Wimbledon supporters will be heartened by the news that there is a possibility of their relocation proposal being reconsidered. A report submitted by the Wimbledon Independent Supporters Association (WISA) has shown considerable discrepencies between the evidence submitted to the independent commission by the club to support their application to move and the accounts submitted two months later. If it can be shown that the commission was misled by the club then there could well be a point for having the case reheard.

Finally there is a fascinating story about the problems besetting the Italian League, and the quite Machiavellian influence that Silvio Berlusconi wields over the procedings, being chairman of AC Milan, owner of a couple of media companies, oh, and Prime Minister of the whole blooming country too...

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Friday, August 23, 2002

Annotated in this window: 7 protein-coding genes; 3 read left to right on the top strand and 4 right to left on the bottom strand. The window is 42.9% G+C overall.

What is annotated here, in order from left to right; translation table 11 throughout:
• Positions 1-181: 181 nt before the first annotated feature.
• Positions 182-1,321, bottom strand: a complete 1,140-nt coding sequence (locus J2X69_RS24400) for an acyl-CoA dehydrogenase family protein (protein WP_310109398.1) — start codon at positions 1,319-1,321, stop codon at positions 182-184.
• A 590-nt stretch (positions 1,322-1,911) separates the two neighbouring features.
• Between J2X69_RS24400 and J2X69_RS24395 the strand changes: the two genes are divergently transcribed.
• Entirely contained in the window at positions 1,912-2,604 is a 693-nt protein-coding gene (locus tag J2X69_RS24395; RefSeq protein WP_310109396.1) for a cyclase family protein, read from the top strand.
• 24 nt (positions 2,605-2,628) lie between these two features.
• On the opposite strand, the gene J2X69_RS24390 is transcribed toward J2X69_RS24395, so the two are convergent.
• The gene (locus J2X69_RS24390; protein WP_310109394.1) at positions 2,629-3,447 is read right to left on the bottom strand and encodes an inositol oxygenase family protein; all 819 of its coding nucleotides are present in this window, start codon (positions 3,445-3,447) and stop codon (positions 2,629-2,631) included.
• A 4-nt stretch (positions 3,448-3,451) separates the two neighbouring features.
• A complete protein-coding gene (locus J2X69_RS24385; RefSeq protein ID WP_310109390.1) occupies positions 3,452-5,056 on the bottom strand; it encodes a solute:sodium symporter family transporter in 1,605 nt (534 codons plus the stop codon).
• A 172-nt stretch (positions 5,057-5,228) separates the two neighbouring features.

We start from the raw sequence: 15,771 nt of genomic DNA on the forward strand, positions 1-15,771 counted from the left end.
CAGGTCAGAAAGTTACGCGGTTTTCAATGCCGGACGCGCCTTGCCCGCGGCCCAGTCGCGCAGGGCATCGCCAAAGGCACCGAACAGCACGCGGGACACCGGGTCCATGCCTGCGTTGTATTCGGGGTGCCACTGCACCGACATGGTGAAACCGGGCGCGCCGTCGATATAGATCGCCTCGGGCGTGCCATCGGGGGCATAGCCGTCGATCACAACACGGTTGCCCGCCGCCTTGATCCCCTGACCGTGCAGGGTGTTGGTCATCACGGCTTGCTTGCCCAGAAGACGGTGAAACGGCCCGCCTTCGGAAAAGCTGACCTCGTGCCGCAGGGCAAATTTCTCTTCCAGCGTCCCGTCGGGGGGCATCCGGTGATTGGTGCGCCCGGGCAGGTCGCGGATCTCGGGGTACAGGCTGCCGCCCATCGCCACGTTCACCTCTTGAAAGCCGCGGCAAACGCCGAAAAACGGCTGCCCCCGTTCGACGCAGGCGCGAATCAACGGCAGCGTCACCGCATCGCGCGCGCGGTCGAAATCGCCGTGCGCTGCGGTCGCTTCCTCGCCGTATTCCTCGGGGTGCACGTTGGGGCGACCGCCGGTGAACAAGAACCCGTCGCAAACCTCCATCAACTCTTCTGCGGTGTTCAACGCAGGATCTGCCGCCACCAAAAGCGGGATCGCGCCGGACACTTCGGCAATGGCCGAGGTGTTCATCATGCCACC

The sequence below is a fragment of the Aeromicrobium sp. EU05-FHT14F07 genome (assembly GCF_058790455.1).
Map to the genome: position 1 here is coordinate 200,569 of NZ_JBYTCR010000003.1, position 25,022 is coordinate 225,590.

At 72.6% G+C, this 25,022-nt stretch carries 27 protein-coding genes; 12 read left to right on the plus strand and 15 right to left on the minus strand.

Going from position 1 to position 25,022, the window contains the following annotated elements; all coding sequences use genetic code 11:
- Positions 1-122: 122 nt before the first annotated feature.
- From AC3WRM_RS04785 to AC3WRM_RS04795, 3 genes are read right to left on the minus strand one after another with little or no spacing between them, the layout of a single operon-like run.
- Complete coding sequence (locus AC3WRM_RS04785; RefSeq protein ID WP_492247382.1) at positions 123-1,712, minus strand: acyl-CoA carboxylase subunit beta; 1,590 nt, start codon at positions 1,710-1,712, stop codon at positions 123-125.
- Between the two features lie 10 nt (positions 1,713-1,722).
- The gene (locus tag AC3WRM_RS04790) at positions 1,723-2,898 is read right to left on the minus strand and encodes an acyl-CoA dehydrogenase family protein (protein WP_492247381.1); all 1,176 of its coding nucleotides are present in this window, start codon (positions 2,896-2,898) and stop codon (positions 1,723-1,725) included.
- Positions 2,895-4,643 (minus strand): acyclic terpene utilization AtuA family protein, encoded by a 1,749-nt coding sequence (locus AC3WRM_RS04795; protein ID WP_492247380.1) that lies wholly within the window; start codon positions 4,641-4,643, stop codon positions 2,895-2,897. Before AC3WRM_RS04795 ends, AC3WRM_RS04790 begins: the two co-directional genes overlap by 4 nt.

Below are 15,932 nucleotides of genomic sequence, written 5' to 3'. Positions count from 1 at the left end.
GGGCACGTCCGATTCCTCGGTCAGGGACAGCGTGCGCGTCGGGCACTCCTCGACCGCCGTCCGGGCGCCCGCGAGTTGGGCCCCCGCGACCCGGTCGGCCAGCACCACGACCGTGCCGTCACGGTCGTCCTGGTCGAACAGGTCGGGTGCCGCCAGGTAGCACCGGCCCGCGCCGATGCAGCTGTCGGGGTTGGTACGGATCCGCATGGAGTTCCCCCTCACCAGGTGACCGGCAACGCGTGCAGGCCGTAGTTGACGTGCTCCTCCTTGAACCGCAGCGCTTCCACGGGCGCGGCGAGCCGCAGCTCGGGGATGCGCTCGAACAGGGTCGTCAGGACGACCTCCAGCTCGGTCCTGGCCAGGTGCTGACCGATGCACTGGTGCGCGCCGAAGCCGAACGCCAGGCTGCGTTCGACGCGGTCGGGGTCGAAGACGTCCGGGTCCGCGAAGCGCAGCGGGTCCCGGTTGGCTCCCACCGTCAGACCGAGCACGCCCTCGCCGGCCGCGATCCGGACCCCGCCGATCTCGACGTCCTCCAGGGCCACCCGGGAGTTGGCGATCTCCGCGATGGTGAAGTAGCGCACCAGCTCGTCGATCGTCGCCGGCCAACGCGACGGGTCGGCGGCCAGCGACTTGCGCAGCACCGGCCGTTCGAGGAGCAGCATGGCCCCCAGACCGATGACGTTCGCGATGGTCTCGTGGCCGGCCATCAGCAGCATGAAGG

Astonishingly it appears that the chairmen of the Premiership clubs have demonstrated some good sense for once in their lives (albeit probably for the wrong motives) in dismissing Sven Goran Eriksson's call (backed by the FA) for a mid-winter break. Whilst we don't normally have much interest in how the Premiership conducts itself, you can be certain that if they had voted in favour of a break in December and January then the Nationwide clubs would shortly have followed suit. Presumably (although it's not explicitly stated) their reason for opposing the break is that it would mean an inevitable reduction in revenue, both through the turnstiles (as it would mean more midweek games either earlier or later in the season, and they rarely attract crowds as large as Saturday games) and from TV (why would Sky pay for a two month gameless period?) whereas Rage Online's opposition is based on the principle that football is a winter sport and a spot of bad weather shouldn't allow those with ulterior motives the opportunity to impose their will on over 100 years of tradition. According to this report in the Guardian the Premiership chairmen also dismissed notions of player fatigue, claiming that large squads mean that most players have enough breaks - more common sense from those most notorious for lacking it?